VICTORIOUS: Botswana National Youth Council (BNYC) Executive Director, Benjamin Raletsatsi is seen here with lawyers acting for his organisation after they successfully fought an urgent court application by the suspended BNYC chairman, Louis Sibanda on Wednesday.
The plan by suspended Botswana National Youth Council Chairperson (BNYC) Louis Sibanda to keep receiving financial benefits from the organization while serving his suspension was this week shattered by the High Court in Gaborone – after his urgent application was dismissed with costs.
High Court, Judge Zein Kebonang questioned why the BNYC chairman gets priviledges similar to those of employees.
The main contention to the case was Sibanda’s uneasiness with losing benefits associated with his office. This publication understands that BNYC provides Sibanda with free accommodation as well as sitting allowances by the virtue of him being the organisation’s chairperson.
Investigations by this publication have revealed that the chairperson of the organization benefits from a relatively high cost house worth of P6500 per month of rentals. It is also understood that Sibanda gets an estimated sitting allowance of P700 per sitting.
BNYC Executive Secretary Benjammin Raletsatsi also confirmed briefly outside court to this publication on Wednesday that the chairperson of the organization benefits from a medium-high cost house worth of P6500 per month of rentals.
According to Raletsatsi, “the bearer of the position (chair) also attracts a sitting allowance of around P700 per sitting and normally the Executive Committee sits once or more than that per month”. Other board members are estimated to receive around P500 in every sitting of the organisation’s meetings.
Sibanda was deprived of the priviledges and suspended from office for alleged maladministration. The benefits were scrapped following his suspension by the Executive Committee as he was removed from office to create way for unhindered and un-interfered parallel investigations by both the National Assembly and Directorate on Corruption and Economic Crime (DCEC).
Initially the urgent application by Sibanda had sought to have the decision of BNYC Executive Committee to suspend him be set aside on account of procedural irregularities that occurred in the process of reaching its decision. However more concentration was targeted particularly to benefits deprived of the chairperson during the suspension – at least that was their bone of contention, this publication has observed.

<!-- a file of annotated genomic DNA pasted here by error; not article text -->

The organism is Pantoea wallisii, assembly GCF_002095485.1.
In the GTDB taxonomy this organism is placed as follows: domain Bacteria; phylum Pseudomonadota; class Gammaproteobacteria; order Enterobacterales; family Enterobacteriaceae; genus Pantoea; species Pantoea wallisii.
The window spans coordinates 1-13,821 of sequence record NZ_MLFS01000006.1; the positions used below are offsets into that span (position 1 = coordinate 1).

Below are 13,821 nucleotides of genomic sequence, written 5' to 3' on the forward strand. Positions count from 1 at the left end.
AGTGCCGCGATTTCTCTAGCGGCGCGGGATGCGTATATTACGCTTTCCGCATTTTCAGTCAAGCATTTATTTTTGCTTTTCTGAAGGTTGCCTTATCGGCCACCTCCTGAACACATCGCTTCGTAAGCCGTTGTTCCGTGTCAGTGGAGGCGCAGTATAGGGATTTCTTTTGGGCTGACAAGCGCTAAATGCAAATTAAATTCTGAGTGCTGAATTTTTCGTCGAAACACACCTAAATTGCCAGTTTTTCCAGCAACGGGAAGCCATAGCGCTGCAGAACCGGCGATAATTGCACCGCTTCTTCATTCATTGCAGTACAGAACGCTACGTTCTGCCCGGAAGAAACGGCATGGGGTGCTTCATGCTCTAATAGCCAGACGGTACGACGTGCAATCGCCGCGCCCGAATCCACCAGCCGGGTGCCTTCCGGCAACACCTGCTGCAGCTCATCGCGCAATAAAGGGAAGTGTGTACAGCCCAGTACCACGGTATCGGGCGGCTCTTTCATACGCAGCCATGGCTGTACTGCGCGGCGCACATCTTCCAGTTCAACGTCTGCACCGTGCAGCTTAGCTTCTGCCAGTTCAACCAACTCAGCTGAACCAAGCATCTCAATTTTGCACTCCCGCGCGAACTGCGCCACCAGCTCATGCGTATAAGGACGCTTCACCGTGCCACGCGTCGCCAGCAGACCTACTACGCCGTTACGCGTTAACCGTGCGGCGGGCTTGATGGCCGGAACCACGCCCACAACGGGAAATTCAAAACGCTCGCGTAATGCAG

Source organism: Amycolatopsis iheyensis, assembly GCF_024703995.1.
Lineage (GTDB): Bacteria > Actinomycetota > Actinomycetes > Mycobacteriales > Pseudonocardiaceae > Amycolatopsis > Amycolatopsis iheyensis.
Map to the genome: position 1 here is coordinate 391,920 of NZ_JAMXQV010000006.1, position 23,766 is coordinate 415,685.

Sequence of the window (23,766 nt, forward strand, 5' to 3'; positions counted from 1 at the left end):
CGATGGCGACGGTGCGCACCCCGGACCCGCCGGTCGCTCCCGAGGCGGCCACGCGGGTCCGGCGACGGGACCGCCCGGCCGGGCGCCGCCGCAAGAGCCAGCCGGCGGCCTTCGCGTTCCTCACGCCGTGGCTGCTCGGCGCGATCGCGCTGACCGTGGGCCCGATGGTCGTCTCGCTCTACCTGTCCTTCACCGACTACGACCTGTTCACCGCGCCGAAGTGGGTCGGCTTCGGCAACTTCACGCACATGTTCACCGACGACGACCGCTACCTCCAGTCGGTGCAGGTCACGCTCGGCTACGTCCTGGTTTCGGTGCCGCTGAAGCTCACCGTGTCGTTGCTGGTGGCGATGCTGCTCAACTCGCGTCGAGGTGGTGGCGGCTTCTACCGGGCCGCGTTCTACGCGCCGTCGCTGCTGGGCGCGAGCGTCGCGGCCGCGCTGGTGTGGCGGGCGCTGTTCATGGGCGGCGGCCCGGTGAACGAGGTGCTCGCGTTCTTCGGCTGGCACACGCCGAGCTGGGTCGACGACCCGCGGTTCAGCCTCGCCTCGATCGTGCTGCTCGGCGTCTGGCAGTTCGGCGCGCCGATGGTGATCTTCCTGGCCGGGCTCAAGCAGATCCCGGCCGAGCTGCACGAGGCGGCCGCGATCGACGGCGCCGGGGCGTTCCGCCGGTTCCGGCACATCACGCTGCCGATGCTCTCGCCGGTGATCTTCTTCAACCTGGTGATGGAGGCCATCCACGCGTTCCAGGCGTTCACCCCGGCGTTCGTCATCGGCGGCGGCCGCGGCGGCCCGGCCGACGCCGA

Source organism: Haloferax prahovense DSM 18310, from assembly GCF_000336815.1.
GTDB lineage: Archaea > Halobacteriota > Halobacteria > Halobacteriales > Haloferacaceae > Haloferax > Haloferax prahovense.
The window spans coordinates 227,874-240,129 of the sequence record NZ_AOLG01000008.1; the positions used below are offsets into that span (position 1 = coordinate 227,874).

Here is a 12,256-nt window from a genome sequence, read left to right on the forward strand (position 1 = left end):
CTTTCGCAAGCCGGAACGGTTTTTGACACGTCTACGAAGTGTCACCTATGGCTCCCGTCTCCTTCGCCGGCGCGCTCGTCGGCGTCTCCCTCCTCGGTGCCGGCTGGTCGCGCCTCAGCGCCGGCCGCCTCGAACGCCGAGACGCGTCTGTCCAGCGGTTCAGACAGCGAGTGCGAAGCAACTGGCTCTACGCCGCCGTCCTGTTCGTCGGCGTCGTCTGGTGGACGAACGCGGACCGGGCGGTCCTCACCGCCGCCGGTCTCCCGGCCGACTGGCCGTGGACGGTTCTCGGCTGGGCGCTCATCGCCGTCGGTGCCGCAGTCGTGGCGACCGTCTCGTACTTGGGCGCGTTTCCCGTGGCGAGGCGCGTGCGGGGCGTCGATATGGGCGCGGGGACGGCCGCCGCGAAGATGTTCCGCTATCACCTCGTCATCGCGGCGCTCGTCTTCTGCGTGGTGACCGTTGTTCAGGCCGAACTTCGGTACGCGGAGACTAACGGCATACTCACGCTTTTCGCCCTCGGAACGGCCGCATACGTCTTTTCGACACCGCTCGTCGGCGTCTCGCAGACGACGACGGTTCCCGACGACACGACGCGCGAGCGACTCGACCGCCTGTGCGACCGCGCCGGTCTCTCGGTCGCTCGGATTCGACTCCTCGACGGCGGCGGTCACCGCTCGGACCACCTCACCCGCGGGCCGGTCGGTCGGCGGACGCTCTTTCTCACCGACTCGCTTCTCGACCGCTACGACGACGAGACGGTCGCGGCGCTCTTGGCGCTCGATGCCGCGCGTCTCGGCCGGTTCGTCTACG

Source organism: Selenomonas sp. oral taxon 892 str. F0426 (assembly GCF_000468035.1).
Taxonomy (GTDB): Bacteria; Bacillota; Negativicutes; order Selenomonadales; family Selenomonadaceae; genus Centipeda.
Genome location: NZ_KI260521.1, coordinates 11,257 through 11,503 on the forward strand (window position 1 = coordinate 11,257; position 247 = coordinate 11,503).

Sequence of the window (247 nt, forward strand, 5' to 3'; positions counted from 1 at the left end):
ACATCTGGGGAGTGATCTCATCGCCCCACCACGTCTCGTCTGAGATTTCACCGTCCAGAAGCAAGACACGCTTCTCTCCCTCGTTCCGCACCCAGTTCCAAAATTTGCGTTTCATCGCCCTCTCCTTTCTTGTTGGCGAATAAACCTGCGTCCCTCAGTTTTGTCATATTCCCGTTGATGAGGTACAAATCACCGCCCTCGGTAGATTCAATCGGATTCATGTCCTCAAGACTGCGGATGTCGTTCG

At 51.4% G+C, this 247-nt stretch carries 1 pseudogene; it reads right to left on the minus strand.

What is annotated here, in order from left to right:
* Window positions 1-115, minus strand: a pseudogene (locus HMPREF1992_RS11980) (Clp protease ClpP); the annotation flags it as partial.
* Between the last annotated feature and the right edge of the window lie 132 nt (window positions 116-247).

Justice Zein Kebonang has also questioned the logic behind Sibanda’s benefit of free accommodation while he is and was not an employee of BNYC – but just a board member.
When making submissions before court, a lawyer representing Sibanda, Mugoni Molodi of Mugoni Molodi Attorneys said that if court does not set aside the suspension, his client (Sibanda) will lose benefits which she is entitled to, like free rental house and sitting allowances – as he remains the substantive chairperson despite suspension.
He said these priviledges were mandatory to the chairperson until his term of office elapses (after the 3 years which they are allocated in office).
On his part renowned attorney Uyapo Ndadi of Ndadi Lawfirm who represented BNYC said it was befitting that he be denied the benefits because he was not carrying out any duties related to the office due to his suspension. “He has no right to that accommodation as he is not entitled to it – it is a priviledge,” he argued.
“He is not doing any business with BNYC because he is not carrying out that duty. He does not even deserve to have been in the house to start with, in my opinion. Moreover he has not shown that he has that right to accommodation in his argument, he acknowledged it as a privilege – which is self-defeating,” Ndadi pointed out.
Ndadi further asked the court to endow punitive measures to Sibanda as the case is self serving and places individual interest beneath interest of the organization. He said Sibanda wants to protect self serving interests like sitting allowances and accommodation while he was not currently carrying out the organisation’s functions.
“These elements show that this application is self serving as it is just about personal rights. It is an abuse of court process,” he argued.
Despite being hailed and still regarded as a hero who saved many lives through his decision to crash the BF5 fighter Jet around the national stadium on the eve of the 2018 BDF day, the deceased Pilot, Major Clifford Manyuni’s actions were treated as a letdown within the army, especially by his master-Commander of the Air Arm, Major General Innocent Phatshwane.
Manyuni’s master says he was utterly disappointed with his Pilot’s failure to perform “simple basics.”
Manyuni was regarded as a hero through social media for his ‘colourful exploits’, but Phatshwane who recently retired as the Air Arm Commander, revealed to WeekendPost in an exclusive interview that while he appreciated Batswana’s outpouring of emotions and love towards his departed Pilot, he strongly felt let down by the Pilot “because there was nothing wrong with that Fighter Jet and Manyuni did not report any problem either.”
The deceased Pilot, Manyuni was known within the army to be an upwardly mobile aviator and in particular an air power proponent.